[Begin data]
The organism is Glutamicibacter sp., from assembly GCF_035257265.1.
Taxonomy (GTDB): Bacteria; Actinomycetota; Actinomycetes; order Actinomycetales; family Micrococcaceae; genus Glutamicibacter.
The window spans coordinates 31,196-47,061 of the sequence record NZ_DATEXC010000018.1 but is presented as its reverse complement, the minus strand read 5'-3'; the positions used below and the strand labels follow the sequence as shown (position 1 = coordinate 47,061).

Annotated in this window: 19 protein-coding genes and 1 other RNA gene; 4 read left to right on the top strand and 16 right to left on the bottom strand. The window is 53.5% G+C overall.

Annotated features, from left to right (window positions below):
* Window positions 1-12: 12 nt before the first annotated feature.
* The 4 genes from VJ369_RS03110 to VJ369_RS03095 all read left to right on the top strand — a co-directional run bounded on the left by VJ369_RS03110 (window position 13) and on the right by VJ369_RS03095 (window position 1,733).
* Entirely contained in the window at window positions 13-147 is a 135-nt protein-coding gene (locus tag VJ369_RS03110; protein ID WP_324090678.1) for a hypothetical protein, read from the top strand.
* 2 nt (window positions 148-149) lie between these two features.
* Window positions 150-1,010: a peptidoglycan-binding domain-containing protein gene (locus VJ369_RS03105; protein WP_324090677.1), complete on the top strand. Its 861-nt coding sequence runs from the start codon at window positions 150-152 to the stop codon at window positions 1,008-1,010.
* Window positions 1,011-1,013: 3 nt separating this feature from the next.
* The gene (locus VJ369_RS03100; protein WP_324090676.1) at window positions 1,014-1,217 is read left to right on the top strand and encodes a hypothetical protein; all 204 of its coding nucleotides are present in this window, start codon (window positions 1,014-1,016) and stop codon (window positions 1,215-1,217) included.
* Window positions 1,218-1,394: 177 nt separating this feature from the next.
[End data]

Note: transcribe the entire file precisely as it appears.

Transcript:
The organism is Glutamicibacter sp., from assembly GCF_035257265.1.
Taxonomy (GTDB): Bacteria; Actinomycetota; Actinomycetes; order Actinomycetales; family Micrococcaceae; genus Glutamicibacter.
The window spans coordinates 31,196-47,061 of the sequence record NZ_DATEXC010000018.1 but is presented as its reverse complement, the minus strand read 5'-3'; the positions used below and the strand labels follow the sequence as shown (position 1 = coordinate 47,061).

Annotated in this window: 19 protein-coding genes and 1 other RNA gene; 4 read left to right on the top strand and 16 right to left on the bottom strand. The window is 53.5% G+C overall.

Annotated features, from left to right (window positions below):
* Window positions 1-12: 12 nt before the first annotated feature.
* The 4 genes from VJ369_RS03110 to VJ369_RS03095 all read left to right on the top strand — a co-directional run bounded on the left by VJ369_RS03110 (window position 13) and on the right by VJ369_RS03095 (window position 1,733).
* Entirely contained in the window at window positions 13-147 is a 135-nt protein-coding gene (locus tag VJ369_RS03110; protein ID WP_324090678.1) for a hypothetical protein, read from the top strand.
* 2 nt (window positions 148-149) lie between these two features.
* Window positions 150-1,010: a peptidoglycan-binding domain-containing protein gene (locus VJ369_RS03105; protein WP_324090677.1), complete on the top strand. Its 861-nt coding sequence runs from the start codon at window positions 150-152 to the stop codon at window positions 1,008-1,010.
* Window positions 1,011-1,013: 3 nt separating this feature from the next.
* The gene (locus VJ369_RS03100; protein WP_324090676.1) at window positions 1,014-1,217 is read left to right on the top strand and encodes a hypothetical protein; all 204 of its coding nucleotides are present in this window, start codon (window positions 1,014-1,016) and stop codon (window positions 1,215-1,217) included.
* Window positions 1,218-1,394: 177 nt separating this feature from the next.